5.2 The author claims that in 1996, he suffered from ulcers, gastro-enteritis and hemorrhoids, and that he did not receive medical attention for his ailments. On 29 February 1997, his solicitors wrote to Commissioner of Corrections, seeking medical attention. On 3 April 1998, his solicitors wrote the second letter to Commissioner informing that the author had been referred to the Hospital on 2 October 1997, but was not taken to this appointment. Furthermore, they reiterated the urgency of the author's medical care. On 11 March 1998, the author was taken to hospital but did not see a doctor. He states that he received some medication for his ulcers and gastro enteritis but not for hemorrhoids. His solicitors thereupon wrote a further letter to the Commissioner. On 29 January 1999, the Commissioner responded that every effort would be made to ensure that the author received medical attention.

5.3 The author claims that, in practice, medical care and effective assistance was not made available and that he continually suffered from the same ailments for over 5 years. He argues that despite the numerous responses and referrals, he is yet to see a doctor, and that the State party failed to ensure that he is treated for his medical condition. He claims that the neglect of the prison authorities to adequately deal with his medical problems amounts to a violation of articles 7 and 10, paragraph 1, of the Covenant.

5.4 The author invoking the Committee's decision in Henry v. Trinidad and Tobago Communication No. 752/1997, Views adopted on 17 July 1996., alleges that the State party is wrong to assert that there is no requirement under the Covenant to grant legal aid for Constitutional Motions. The author states that article 14, paragraph 1, create an obligation for States to ensure to all persons equal access to Courts and Tribunals. In Jamaica, there is a dearth of lawyers who are prepared to take Constitutional Motions on a bro bono basis and the cases Pratt and Neville Lewis, to which the State party referred, are truly exceptional.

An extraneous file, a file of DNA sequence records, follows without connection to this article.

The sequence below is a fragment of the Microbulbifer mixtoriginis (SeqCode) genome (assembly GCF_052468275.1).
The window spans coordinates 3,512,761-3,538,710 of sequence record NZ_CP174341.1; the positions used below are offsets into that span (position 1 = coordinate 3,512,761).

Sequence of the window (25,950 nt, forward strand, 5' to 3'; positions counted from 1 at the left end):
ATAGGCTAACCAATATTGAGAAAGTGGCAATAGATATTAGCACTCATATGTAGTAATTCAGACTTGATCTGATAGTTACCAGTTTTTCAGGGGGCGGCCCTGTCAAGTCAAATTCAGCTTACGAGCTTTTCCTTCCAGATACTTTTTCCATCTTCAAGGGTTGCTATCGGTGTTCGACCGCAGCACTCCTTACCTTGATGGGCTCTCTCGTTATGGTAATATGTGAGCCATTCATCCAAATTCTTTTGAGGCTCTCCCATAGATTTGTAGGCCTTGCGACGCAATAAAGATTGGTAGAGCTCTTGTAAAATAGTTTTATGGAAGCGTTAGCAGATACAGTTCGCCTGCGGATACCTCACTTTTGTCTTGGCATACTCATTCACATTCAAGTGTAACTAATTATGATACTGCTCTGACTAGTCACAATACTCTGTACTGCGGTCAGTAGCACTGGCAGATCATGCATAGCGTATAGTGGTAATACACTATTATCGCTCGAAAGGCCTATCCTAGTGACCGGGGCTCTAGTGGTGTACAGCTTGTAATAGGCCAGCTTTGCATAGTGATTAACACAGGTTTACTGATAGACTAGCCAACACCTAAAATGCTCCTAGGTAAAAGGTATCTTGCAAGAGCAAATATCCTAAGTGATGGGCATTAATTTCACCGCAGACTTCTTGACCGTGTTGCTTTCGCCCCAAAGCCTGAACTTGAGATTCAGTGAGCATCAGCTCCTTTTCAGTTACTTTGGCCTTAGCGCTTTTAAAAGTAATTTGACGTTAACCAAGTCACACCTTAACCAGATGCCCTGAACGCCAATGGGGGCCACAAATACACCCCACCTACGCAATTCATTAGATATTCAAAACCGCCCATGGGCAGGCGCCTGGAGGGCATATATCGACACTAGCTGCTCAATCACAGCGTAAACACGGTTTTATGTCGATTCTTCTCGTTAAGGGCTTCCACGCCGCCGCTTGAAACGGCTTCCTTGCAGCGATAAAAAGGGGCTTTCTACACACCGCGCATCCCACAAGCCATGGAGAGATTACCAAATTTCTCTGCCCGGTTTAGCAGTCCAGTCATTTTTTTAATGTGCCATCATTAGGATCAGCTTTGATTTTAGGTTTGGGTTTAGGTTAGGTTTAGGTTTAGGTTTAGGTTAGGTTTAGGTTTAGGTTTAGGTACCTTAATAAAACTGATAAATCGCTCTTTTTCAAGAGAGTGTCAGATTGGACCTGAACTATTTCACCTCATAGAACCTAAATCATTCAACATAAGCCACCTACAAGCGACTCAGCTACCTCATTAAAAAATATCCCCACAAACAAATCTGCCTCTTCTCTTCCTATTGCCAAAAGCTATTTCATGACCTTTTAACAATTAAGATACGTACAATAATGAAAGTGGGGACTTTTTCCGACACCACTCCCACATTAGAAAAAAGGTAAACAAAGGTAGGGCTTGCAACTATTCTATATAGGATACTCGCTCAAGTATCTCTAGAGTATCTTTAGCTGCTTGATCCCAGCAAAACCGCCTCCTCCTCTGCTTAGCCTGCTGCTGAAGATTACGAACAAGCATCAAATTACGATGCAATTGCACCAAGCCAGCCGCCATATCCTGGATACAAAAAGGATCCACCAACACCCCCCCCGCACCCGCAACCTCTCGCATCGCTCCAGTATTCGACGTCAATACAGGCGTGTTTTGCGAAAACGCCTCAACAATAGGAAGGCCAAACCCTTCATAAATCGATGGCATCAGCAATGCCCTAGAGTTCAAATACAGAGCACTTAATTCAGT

Additional observations by the State party

6.1 By additional submission of 13 July 1999, the State party informs that it will investigate the exact length of the author's detention before being brought before a judge.

6.2 The State party invokes the Committee's decision Deidrick v. Jamaica Communication No. 619/1995, Views adopted on 9 April 1998., where the complainant was held on death row for over eight years, was confined to his cell for 22 hours a day, spent most of his time in enforced darkness, and where the Committee held that the complainant had not substantiated specific circumstances that could raise an issue under articles 7 and 10, paragraph 1, of the Covenant, and that this part of his complaint was inadmissible.

6.3 The State party reaffirms that St. Catherine District Prison has adequate medical facilities: the prison now houses a Medical Center with two medical practitioners, a dentist, and their assistants. The State party denies the breach of articles 7 and 10, paragraph 1.

6.4 The State party reaffirms that it has no responsibility to provide legal aid for Constitutional Motions, and that this responsibility only arises in criminal proceedings.

6.5 On 11 February 2000, the State party submitted the results of its investigation, claiming that the author's medical records indicate that he was treated for stomach pains and hemorrhoids and that he received regular medical treatment by the Medical Center and Kingston Public Hospital personnel from January 1997 onwards. It adds that the author was provided with adequate sleeping facilities, which are the norm within Jamaican Correctional Institutions. Moreover, it states that, during the investigation, the author admitted that he has a comfortable mattress at his disposal.